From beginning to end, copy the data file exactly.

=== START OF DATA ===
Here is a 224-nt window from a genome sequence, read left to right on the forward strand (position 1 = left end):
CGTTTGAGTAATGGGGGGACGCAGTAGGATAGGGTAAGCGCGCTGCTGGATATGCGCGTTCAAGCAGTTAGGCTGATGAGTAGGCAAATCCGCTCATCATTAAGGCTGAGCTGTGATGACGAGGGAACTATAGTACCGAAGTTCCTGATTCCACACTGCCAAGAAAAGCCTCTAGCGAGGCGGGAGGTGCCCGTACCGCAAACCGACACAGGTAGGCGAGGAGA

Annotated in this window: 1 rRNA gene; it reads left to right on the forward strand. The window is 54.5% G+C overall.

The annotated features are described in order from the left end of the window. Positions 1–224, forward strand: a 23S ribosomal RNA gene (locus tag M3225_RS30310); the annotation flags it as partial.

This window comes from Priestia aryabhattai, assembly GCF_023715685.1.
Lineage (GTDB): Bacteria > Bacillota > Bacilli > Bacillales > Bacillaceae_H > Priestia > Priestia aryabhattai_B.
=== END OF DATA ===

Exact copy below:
Here is a 224-nt window from a genome sequence, read left to right on the forward strand (position 1 = left end):
CGTTTGAGTAATGGGGGGACGCAGTAGGATAGGGTAAGCGCGCTGCTGGATATGCGCGTTCAAGCAGTTAGGCTGATGAGTAGGCAAATCCGCTCATCATTAAGGCTGAGCTGTGATGACGAGGGAACTATAGTACCGAAGTTCCTGATTCCACACTGCCAAGAAAAGCCTCTAGCGAGGCGGGAGGTGCCCGTACCGCAAACCGACACAGGTAGGCGAGGAGA

Annotated in this window: 1 rRNA gene; it reads left to right on the forward strand. The window is 54.5% G+C overall.

The annotated features are described in order from the left end of the window. Positions 1–224, forward strand: a 23S ribosomal RNA gene (locus tag M3225_RS30310); the annotation flags it as partial.

This window comes from Priestia aryabhattai, assembly GCF_023715685.1.
Lineage (GTDB): Bacteria > Bacillota > Bacilli > Bacillales > Bacillaceae_H > Priestia > Priestia aryabhattai_B.